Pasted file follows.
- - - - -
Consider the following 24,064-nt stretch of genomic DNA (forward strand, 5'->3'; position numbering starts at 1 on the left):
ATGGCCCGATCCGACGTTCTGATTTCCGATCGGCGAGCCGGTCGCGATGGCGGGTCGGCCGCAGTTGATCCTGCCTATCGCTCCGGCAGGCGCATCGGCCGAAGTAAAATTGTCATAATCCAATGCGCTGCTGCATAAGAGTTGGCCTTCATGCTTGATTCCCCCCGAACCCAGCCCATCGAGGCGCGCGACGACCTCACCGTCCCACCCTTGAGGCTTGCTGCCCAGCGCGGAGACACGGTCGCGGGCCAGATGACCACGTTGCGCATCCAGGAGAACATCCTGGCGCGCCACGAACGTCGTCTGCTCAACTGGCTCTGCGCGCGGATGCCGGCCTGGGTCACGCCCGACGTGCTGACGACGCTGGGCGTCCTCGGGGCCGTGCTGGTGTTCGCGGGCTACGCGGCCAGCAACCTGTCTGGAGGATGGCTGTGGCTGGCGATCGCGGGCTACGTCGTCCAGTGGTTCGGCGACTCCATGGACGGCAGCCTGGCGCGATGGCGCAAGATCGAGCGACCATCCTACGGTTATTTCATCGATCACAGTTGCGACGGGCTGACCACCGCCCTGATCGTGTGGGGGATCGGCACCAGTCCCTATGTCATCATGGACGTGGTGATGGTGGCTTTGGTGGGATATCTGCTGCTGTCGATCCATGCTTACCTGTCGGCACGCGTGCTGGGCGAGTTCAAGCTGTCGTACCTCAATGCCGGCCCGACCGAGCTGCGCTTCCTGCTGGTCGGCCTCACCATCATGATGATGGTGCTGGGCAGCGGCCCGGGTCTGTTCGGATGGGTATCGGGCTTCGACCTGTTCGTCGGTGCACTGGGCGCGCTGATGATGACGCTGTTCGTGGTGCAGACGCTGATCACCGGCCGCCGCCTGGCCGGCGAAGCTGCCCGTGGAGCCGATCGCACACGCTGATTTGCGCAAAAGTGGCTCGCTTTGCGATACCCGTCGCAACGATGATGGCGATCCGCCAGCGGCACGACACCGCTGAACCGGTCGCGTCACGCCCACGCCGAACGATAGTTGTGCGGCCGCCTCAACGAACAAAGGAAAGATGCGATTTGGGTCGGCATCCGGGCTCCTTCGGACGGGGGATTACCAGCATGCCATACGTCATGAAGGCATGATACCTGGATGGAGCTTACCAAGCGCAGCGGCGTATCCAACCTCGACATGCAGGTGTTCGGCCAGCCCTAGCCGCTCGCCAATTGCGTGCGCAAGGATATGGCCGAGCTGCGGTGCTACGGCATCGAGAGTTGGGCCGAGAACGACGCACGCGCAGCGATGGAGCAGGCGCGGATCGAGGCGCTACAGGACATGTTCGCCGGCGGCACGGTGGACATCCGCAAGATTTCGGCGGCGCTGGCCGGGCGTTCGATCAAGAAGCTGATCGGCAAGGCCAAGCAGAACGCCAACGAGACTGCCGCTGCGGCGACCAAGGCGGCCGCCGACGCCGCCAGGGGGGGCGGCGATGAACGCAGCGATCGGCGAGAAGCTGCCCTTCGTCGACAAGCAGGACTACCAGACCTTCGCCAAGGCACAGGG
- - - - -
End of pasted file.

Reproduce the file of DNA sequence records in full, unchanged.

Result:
Consider the following 24,064-nt stretch of genomic DNA (forward strand, 5'->3'; position numbering starts at 1 on the left):
ATGGCCCGATCCGACGTTCTGATTTCCGATCGGCGAGCCGGTCGCGATGGCGGGTCGGCCGCAGTTGATCCTGCCTATCGCTCCGGCAGGCGCATCGGCCGAAGTAAAATTGTCATAATCCAATGCGCTGCTGCATAAGAGTTGGCCTTCATGCTTGATTCCCCCCGAACCCAGCCCATCGAGGCGCGCGACGACCTCACCGTCCCACCCTTGAGGCTTGCTGCCCAGCGCGGAGACACGGTCGCGGGCCAGATGACCACGTTGCGCATCCAGGAGAACATCCTGGCGCGCCACGAACGTCGTCTGCTCAACTGGCTCTGCGCGCGGATGCCGGCCTGGGTCACGCCCGACGTGCTGACGACGCTGGGCGTCCTCGGGGCCGTGCTGGTGTTCGCGGGCTACGCGGCCAGCAACCTGTCTGGAGGATGGCTGTGGCTGGCGATCGCGGGCTACGTCGTCCAGTGGTTCGGCGACTCCATGGACGGCAGCCTGGCGCGATGGCGCAAGATCGAGCGACCATCCTACGGTTATTTCATCGATCACAGTTGCGACGGGCTGACCACCGCCCTGATCGTGTGGGGGATCGGCACCAGTCCCTATGTCATCATGGACGTGGTGATGGTGGCTTTGGTGGGATATCTGCTGCTGTCGATCCATGCTTACCTGTCGGCACGCGTGCTGGGCGAGTTCAAGCTGTCGTACCTCAATGCCGGCCCGACCGAGCTGCGCTTCCTGCTGGTCGGCCTCACCATCATGATGATGGTGCTGGGCAGCGGCCCGGGTCTGTTCGGATGGGTATCGGGCTTCGACCTGTTCGTCGGTGCACTGGGCGCGCTGATGATGACGCTGTTCGTGGTGCAGACGCTGATCACCGGCCGCCGCCTGGCCGGCGAAGCTGCCCGTGGAGCCGATCGCACACGCTGATTTGCGCAAAAGTGGCTCGCTTTGCGATACCCGTCGCAACGATGATGGCGATCCGCCAGCGGCACGACACCGCTGAACCGGTCGCGTCACGCCCACGCCGAACGATAGTTGTGCGGCCGCCTCAACGAACAAAGGAAAGATGCGATTTGGGTCGGCATCCGGGCTCCTTCGGACGGGGGATTACCAGCATGCCATACGTCATGAAGGCATGATACCTGGATGGAGCTTACCAAGCGCAGCGGCGTATCCAACCTCGACATGCAGGTGTTCGGCCAGCCCTAGCCGCTCGCCAATTGCGTGCGCAAGGATATGGCCGAGCTGCGGTGCTACGGCATCGAGAGTTGGGCCGAGAACGACGCACGCGCAGCGATGGAGCAGGCGCGGATCGAGGCGCTACAGGACATGTTCGCCGGCGGCACGGTGGACATCCGCAAGATTTCGGCGGCGCTGGCCGGGCGTTCGATCAAGAAGCTGATCGGCAAGGCCAAGCAGAACGCCAACGAGACTGCCGCTGCGGCGACCAAGGCGGCCGCCGACGCCGCCAGGGGGGGCGGCGATGAACGCAGCGATCGGCGAGAAGCTGCCCTTCGTCGACAAGCAGGACTACCAGACCTTCGCCAAGGCACAGGG